What is hypertrophy?

Thursday, October 5, 2017. Author Geraldine Campbell

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Shapely physiques are built on muscles. Some people desire the bulging biceps and ripped abs of a bronzed Adonis,  while others just want the confidence of looking lean and toned, and others want added muscle to help with fat loss. Whatever your physique or fitness goal, the solution usually revolves around “Planet Muscle”.  Getting stronger, bigger, more toned, having increased muscle mass fueling fat burning all require numerous complex physiological changes to muscles, one of which is hypertrophy. So, just what exactly is going on under your skin?  Geraldine Campbell explains. 

What is Hypertrophy?

Hypertrophy is the increase in skeletal muscle mass and cross-sectional area in response to work done against resistance, e.g., exercise. Skeletal muscles are mainly made up of myofibrillar proteins, which allow muscles to contract. The enlargement of these myofibrillar muscle fibers causes the increase in muscle size following resistance training. This increase in size (or ‘hypertrophy’) contributes to the increase in strength through repeated training. 

As shown in the graph below, hypertrophy contributes more to overall strength after initial neurological adaptations (changes in the structure and function of nerves) have occurred in the muscle. 

Different intensities of exercise will influence which type of muscle fiber increases in size. FitnessGenes recommends training volumes (set/reps/tempo) based on your genotype to produce a stimulus that will induce optimal hypertrophy of your muscle fibers!

Image credit http://www.100pushups.com/wp-content/uploads/2015/10/strength-adaptations-resistance-training-graph.png

Image credit http://www.100pushups.com/wp-content/uploads/2015/10/strength-adaptations-resistance-training-graph.png

How to stimulate muscle growth

There are three main ways you can stress your muscles to induce the adaptations for growth:

1.  Progressive overload - increasing the weight you lift over time
2.  Fatigue -pushing your muscles to their metabolic limits through strategies such as AMRAP (As Many Repetitions As Possible) protocols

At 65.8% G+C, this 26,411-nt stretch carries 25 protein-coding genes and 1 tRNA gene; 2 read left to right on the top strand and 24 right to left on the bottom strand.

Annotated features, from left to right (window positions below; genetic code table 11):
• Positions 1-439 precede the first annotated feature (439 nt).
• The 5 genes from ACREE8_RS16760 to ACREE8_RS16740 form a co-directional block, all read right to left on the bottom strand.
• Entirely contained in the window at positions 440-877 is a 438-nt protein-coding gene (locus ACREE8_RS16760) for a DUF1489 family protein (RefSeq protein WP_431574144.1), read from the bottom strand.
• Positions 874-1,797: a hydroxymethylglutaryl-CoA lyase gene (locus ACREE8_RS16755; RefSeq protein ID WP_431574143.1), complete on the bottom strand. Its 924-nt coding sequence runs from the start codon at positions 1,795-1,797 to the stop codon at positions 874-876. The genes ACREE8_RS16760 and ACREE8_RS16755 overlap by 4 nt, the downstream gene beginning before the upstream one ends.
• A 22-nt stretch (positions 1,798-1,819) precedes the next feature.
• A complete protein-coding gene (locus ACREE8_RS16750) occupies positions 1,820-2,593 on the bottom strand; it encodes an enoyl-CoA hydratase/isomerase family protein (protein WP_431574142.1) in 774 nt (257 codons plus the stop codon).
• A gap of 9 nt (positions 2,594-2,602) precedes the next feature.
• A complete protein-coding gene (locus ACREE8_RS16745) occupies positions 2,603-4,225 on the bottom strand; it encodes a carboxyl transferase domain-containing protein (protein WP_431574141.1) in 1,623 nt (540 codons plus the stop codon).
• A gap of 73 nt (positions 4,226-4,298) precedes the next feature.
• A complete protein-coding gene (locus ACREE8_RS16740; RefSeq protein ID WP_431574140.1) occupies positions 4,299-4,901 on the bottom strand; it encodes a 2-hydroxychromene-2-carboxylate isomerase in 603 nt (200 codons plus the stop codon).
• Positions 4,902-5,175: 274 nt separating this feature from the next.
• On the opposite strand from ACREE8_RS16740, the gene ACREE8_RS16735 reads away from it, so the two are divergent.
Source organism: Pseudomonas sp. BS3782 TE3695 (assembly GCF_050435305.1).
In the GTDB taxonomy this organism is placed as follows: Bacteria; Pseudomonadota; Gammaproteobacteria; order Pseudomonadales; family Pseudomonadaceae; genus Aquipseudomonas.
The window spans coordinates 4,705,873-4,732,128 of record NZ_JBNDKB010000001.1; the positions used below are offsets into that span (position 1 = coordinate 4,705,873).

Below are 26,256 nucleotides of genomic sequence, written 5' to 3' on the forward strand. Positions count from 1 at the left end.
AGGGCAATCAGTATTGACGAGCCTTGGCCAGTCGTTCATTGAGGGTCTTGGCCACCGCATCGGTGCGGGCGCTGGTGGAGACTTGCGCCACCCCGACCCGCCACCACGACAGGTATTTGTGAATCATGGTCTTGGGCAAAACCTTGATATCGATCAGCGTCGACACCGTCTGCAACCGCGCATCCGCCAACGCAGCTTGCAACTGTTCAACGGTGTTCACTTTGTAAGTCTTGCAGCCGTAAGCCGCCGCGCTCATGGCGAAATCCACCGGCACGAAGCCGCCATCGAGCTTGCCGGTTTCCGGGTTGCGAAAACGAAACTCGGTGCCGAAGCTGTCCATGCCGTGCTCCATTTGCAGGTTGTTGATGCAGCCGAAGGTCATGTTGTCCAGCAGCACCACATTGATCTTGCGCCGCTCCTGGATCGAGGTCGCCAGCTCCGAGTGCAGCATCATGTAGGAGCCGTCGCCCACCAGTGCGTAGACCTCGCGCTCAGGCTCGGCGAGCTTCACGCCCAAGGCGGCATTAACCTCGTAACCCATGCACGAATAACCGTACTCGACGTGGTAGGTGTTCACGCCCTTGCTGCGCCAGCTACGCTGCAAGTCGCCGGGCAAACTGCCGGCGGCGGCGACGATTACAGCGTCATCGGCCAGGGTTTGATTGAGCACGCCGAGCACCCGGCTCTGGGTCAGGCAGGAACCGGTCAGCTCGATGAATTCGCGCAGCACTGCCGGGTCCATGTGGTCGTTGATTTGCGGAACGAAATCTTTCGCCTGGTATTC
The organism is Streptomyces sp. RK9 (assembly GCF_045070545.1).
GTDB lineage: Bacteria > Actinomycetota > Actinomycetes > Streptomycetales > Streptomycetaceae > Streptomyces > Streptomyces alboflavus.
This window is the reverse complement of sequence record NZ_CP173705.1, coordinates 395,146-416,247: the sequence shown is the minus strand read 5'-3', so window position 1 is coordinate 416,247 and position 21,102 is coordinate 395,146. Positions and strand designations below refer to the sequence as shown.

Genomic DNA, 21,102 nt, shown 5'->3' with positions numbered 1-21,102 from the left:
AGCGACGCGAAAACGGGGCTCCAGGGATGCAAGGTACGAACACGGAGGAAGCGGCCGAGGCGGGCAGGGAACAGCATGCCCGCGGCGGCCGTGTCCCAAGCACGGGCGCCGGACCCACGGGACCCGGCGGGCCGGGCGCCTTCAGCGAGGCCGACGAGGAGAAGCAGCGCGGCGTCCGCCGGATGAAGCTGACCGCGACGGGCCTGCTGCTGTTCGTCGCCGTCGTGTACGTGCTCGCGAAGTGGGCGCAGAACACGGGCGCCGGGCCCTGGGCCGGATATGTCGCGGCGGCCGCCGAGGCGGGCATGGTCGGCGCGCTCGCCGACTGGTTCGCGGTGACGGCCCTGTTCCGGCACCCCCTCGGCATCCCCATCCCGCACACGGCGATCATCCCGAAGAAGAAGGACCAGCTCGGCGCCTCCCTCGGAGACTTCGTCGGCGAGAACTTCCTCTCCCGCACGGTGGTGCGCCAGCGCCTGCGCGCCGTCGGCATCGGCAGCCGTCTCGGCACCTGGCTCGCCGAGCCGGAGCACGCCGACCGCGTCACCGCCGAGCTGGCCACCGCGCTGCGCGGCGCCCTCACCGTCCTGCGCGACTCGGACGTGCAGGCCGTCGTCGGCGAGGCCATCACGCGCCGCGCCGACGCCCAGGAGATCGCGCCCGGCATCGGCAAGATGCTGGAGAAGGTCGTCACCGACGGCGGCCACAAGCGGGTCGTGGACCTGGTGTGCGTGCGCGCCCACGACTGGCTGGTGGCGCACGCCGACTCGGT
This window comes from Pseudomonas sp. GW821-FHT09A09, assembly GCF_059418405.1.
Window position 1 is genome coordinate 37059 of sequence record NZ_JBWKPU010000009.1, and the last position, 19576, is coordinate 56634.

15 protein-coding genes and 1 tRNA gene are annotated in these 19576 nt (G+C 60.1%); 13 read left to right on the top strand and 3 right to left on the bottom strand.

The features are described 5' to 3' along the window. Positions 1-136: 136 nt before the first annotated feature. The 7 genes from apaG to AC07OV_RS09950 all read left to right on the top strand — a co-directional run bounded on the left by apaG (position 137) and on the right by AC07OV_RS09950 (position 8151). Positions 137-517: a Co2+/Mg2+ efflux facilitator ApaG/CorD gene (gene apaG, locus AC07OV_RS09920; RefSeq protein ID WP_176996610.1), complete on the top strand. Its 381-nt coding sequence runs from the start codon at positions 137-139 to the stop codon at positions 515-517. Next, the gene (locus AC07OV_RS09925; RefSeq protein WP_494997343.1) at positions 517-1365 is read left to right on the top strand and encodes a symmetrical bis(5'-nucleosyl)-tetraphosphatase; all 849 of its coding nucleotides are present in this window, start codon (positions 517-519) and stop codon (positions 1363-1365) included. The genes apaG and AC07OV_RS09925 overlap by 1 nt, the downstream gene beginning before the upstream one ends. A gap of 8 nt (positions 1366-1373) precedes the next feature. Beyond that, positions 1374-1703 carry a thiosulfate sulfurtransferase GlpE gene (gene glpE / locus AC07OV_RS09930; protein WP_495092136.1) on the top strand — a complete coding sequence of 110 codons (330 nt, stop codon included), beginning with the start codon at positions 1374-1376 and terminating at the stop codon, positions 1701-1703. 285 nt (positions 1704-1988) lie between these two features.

3.  Inducing muscle damage  - as you overload your muscles or push them to fatigue, you’ll cause some microtears.  During the recovery process - when combined with proper nutrition and rest - these tears will cause hypertrophic adaptations to the muscle fibers. 

Fatiguing the muscles to stimulate growth may also induce what is called ‘sarcoplasmic hypertrophy’ - the increase in the volume of fluid and non-contractile proteins (e.g., water and metabolites) in muscle. While this can temporarily increase the size of the muscle, it does not necessarily lead to increases in muscular strength.

Image Credit: http://www.gainsthetics.com/the-complete-guide-to-muscle-growth/

Image Credit: http://www.gainsthetics.com/the-complete-guide-to-muscle-growth/

But I don’t want to get massive!

Skeletal muscle hypertrophy is not just important for those concerned with their aesthetics. Increasing your muscular strength aids protection of your joints. Increasing your fat-free mass will boost your metabolism. Improved strength will not only improve your exercise performance but help with everyday tasks such as lifting objects. So please don’t think of hypertrophy as just your muscles growing in size. See it as a necessary process for you to increase your strength, lead a more functionally healthy life, and slow down some of those irritating age-related declines! 

A behind-the-scenes look at hypertrophy 

You notice muscle gains in the mirror, but what’s happening beneath your skin to cause the growth? Hypertrophy occurs through the activation of various molecular signaling pathways. Found in our muscle cells,  mTORC1 is one of the important molecules in these signaling pathways.  It recognizes the physiological signals triggered by stress caused by exercise, and in response,  increases muscle protein synthesis to keep the balance positive. As muscle synthesis is greater than muscle breakdown, the result is muscle growth.

When you exercise, mTORC1 senses the changes occurring in your muscles. It influences target proteins downstream (activating (p70)S6K1 and inhibiting 4E-BP1) resulting in increased muscle protein synthesis, which increases muscle fiber size and cross-sectional area of the muscle, yielding well-earned muscle gains!  

The more you exercise (with adequate rest and proper nutrition), the more gains you will reap. Each bout of exercise activates these signaling processes and increases muscle protein synthesis and the expression of associated genes. The frequent short-term upregulation of these genes leads to accumulation of more protein in the form of muscle fibers. In turn, this leads to the increased size and cross-sectional area of muscle which defines hypertrophy.